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  1. #1
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    Good Touring Frames

    Hi,

    Summer is on, and i have been cruising the yard sales in search of a touring bike. What older cromo touring bikes (70s,80s) should i look for? I know a couple ones, like peugot and fuji, and have kept my eye out for them, but i have also bought mild steel frames before in the thought that they were better (ever heard of a Firenze? don't worry, cr1010 is still useful in a beater bike! http://www.rit.edu/~nab0513/beater.jpg).

  2. #2
    Gordon P
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    Miyata 1000 is a good one.

  3. #3
    Senior Member
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    Bridgestone and some Schwinn
    A quick and reliable guide to bike quality, if the label is unreadable, or unknown, is to check out the rear dropouts. Pressed steel is for cheapo sports bikes, thick investment cast dropouts with moulded features are a sign of a better bike.

  4. #4
    feros ferio John E's Avatar
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    Consider also a late 1970s mid-to-high-end Japanese bike, such as a Nishiki Competition. If you are looking at Peugeots, you should be able to find a nice PR-10 or PKN-10 (d.b. Reynolds 531 main triangle only) at less than a third the price of a comparable PX-10 (chromed stays and full Reynolds 531 stays and forks). The last time I checked, no one had come up with the $100 ante for the fairly clean early 1970s PR-10 on eBay.

    If you want wide tyres, keep to the late 1960s or early 1970s. My 1980 PKN-10 takes 700Cx28, max.
    "Early to bed, early to rise. Work like hell, and advertise." -- George Stahlman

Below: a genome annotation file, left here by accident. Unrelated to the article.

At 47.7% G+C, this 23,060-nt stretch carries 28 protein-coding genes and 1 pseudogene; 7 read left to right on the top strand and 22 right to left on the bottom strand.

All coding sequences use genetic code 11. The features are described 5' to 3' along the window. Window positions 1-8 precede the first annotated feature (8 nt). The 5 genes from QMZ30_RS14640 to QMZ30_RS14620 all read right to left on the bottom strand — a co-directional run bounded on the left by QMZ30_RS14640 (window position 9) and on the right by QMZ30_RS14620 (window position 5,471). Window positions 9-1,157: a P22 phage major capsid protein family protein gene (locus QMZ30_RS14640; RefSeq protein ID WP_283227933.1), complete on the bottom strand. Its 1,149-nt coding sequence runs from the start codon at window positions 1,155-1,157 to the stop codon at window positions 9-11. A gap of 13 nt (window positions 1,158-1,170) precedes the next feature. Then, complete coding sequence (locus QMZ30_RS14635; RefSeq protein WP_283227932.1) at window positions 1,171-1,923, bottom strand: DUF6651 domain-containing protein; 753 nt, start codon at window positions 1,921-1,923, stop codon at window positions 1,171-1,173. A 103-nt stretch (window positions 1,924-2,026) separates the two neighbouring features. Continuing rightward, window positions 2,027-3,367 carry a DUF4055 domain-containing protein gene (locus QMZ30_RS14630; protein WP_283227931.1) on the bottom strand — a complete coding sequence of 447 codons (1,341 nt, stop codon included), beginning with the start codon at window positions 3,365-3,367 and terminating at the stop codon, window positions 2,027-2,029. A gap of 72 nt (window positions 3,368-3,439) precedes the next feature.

Capo [dschaw'-poe]: 1959 Modell Campagnolo, S/N 40324; 1960 Sieger, S/N 42624
    Peugeot: 1970 UO-8, S/N 0010468
    Bianchi: 1981 Campione d'Italia, S/N 1.M9914
    Schwinn: 1988 Project KOM-10, S/N F804069

  5. #5
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    Thanks for the tips!

  6. #6
    Mr. Cellophane RainmanP's Avatar
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    Many older steel frames seem pretty good for touring. I am especially partial to good lugged steel frames. I have 3, a mid-80s Bianchi Brava, an early 80s Schwinn Voyageur, and a mid 70s Trek. The Schwinn Voyageur was a bonafide loaded touring bike; it even came stock with 40 spoke wheels. Both it and the Trek have longer frames which provides a more comfortable ride because the frame can flex to absorb some shock. Look for extra clearance between the rear tire and the seat tube which indicates not only a longer frame, but also clearance for fenders. Be sure to look for threaded eyelets on the dropouts and stays for mounting racks for panniers.
    Regards,
    Raymond
    If it ain't broke, mess with it anyway!

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